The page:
1.   What is your biggest frustration with the current film industry? 

My biggest gripe with Hollywood over the last couple of decades, really, is the state of reboot purgatory we find ourselves trapped in. I have never really understood Hollywood’s fascination with remakes, sequels, and prequels. For some of the popular franchises, the 007 films, etc., okay, maybe I get that. These aren’t meant to be one-offs. The audience wants more stories tied into a particular universe or cast of characters. This might arguably be less pure laziness and more good old fashioned American capitalism at work; mindless money grabs. But the constant remakes of old classics, or the reboots of long dead franchises, or what was once a shitty cartoon in the 80s now being made into a gazillion dollar film directed by Michael Bay—that is indicative of a serious case of creative famine currently plaguing Hollywood. They’ve run out of ideas, or at least forgot how to go out and find the right people who have them. They’re out there, believe me, in great abundance. *coughs* Call me…

  1. Do you believe that someone has to live in NY or LA to be successful in the business? Why or why not? 

Speaking of “the right people”,  it’s a perfect seque into this next question. No, I don’t believe that someone has to live in New York or L.A. to be successful in the film business. The rise of the truly independent filmmaker in America gives clear testimony that one doesn’t have to surrender to the delusion of packing their bags and moving to Hollywood in order to become a success. Movies are being made everywhere. In my experience, it’s more about one’s own capacity to hustle; to get out there and rub elbows and network with the right sorts of people. The actor, screenwriter, filmmaker, etc. who believes that he or she is going to make it on their talent alone is absolutely fooling themselves, and in turn inflicting a great deal of harm on their chances of success by taking on an attitude that they can just wait around to be ‘discovered’. No, you need to get your ass out there, and make people discover you. But you don’t need New York or Los Angeles for that, you need you.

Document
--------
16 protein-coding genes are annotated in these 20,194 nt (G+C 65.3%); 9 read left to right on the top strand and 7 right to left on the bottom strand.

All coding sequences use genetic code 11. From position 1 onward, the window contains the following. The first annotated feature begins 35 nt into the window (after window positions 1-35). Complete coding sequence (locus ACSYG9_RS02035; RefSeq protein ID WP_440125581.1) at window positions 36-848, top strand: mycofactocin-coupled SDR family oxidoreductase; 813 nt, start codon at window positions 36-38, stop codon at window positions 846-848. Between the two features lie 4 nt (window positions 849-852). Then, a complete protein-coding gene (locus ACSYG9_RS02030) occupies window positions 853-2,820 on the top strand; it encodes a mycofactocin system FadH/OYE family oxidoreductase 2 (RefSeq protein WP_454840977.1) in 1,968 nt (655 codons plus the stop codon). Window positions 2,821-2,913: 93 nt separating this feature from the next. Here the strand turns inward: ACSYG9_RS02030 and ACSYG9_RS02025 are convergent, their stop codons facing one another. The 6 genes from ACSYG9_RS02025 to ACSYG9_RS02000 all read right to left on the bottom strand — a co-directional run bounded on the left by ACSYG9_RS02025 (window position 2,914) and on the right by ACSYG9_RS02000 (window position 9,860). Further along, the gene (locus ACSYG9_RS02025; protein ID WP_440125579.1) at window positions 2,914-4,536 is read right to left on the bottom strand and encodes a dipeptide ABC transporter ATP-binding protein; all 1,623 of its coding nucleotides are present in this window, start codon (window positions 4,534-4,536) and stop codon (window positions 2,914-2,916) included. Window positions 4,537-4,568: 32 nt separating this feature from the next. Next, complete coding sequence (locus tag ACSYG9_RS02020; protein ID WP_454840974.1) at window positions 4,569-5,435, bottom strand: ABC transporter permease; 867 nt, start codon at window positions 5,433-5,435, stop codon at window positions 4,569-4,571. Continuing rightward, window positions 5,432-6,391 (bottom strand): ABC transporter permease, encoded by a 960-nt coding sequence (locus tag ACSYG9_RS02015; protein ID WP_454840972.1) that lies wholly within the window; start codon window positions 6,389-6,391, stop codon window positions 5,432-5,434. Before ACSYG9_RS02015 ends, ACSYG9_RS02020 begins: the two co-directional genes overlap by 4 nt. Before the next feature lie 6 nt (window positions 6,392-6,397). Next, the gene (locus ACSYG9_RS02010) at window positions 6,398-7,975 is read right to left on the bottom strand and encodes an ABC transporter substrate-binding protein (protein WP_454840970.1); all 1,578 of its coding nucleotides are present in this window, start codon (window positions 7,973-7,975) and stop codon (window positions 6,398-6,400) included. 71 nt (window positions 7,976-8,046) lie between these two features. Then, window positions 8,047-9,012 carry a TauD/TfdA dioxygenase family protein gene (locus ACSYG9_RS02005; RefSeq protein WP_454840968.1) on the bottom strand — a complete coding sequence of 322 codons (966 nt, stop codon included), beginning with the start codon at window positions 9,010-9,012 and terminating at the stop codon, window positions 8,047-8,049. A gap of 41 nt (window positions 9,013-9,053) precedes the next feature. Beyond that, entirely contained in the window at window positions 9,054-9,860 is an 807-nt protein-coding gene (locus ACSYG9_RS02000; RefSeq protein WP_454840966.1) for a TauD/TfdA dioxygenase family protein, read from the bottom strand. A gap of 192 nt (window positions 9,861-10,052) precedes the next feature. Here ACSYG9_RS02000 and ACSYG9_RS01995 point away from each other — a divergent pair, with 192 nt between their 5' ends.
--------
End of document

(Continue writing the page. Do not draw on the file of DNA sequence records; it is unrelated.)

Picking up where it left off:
1.  What are your 3 top films that you enjoy and why?

Let me start by going on the record as playfully objecting to this question. Not because it’s a bad question in any way. In fact, it’s a great question. Just one that always makes me feel compelled to narrow down my love for films to two or three all-time favorites. Citizen Kane, Close Encounters of the Third Kind, A Clockwork Orange, The Shining, there are so many. It is very difficult, if not impossible, as a cinema lover to settle on just a few films that stand out to me, but I will say from a point of view of influence, the films of Stanley Kubrick have had a tremendous impact on me. 2001: A Space Odyssey remains unparalleled to this day. As far as its use of abstract storytelling, blended with its remarkable ‘spatial cognition’, if that term doesn’t sound pretentious AF.